One of Japan’s treasures, Hiroyuki Sanada, makes another display of impressive swordsmanship in “John Wick: Chapter 4.” After he had to give up the role in Chapter 3 due to injury, he was asked to join the team again and we can’t get enough of watching his beautiful smooth katana action as well as dramatic acting. Life is continually ups and downs, but how does this movie star crawl out from the valley and climb the cliff back to the peak? He gave us honest advice on the subject.
Q: How did you get to join the team John Wick?
Actually, I was cast in “John Wick: Chapter 3 – Parabellum”, but I was injured just before we started shooting. I went on location, but I unfortunately was not able to recover in time, so I told Keanu and the director Chad (Stahelski), “I’m sorry. I got injured and I cannot work with you.” I had no choice but to regretfully withdraw. I talked with Keanu on the phone at that time. He was worried so he called me. So that was the last time we talked.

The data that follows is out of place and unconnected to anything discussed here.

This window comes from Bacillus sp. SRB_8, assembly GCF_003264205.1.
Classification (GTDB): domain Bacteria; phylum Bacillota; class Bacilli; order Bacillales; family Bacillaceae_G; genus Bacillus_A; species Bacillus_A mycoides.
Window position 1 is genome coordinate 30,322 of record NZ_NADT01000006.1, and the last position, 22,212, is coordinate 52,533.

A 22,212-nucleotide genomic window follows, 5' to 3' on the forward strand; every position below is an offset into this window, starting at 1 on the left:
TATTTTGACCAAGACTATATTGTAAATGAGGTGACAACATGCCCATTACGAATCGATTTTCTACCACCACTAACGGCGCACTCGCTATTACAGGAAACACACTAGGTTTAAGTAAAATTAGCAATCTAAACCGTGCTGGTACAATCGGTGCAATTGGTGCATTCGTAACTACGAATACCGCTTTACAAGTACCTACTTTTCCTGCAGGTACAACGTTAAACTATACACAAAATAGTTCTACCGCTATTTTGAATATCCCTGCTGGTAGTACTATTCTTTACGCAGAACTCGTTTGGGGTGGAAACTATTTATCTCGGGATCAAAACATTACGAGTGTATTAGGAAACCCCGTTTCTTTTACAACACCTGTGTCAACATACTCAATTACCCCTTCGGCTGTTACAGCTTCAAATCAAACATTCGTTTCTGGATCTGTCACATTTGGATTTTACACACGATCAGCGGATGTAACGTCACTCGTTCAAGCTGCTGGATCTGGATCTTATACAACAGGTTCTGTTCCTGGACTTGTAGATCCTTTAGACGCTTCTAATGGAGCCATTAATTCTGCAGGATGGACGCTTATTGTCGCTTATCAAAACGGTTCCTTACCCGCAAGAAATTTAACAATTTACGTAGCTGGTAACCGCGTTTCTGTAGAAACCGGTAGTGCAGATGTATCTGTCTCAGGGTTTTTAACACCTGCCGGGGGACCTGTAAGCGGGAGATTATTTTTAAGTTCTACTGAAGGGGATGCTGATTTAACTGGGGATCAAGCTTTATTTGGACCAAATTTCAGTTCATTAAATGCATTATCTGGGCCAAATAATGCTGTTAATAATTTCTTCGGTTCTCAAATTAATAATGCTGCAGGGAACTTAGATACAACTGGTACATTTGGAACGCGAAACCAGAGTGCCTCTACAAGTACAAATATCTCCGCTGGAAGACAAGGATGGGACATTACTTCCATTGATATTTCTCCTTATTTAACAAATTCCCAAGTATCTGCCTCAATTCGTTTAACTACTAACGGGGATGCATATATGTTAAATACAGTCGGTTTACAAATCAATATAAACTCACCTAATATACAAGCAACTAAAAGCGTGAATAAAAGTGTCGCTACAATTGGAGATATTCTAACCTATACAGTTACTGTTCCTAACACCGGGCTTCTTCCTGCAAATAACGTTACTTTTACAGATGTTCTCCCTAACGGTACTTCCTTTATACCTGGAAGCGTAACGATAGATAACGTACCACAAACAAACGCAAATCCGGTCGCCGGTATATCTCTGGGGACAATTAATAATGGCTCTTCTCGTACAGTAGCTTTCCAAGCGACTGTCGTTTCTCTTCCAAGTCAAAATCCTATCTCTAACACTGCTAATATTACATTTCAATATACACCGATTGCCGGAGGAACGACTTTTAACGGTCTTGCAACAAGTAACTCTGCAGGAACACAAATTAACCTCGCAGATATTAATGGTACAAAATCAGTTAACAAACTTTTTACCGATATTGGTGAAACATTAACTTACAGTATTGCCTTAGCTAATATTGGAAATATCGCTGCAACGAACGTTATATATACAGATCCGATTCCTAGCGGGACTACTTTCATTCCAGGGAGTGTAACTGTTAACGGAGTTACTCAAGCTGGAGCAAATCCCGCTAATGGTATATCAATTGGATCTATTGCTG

I recovered from the injury soon afterwards, so I thought that I had maybe done something inexcusable by pulling out. This time though, the director for “John Wick: Chapter 4” called me and said, “I made this role just for you, so please say ‘yes’.” Additionally, he said that the character is an “old friend of John Wick”. I knew I had to say “yes” no matter what because even though I caused trouble for him last time, he still asked me to play this role. I was also thrilled that I would be playing the role of a “long-time friend”. I quickly replied with, “I’ll do it. Let’s meet on location.”
Q: What kind of injury was it and how did it happen?
I was injured during self-training. After I was cast in “John Wick: Chapter 3 – Parabellum,” I made my own strength training program. So in the middle of saying, “Bring it on Keanu!” I go “Oops”… I felt truly awful that I was hurt while doing my own training… I ruptured my Achilles tendon. I had time to heal before filming started, but I decided to make sure to take care of myself.
Q: What kind of training routine do you normally have?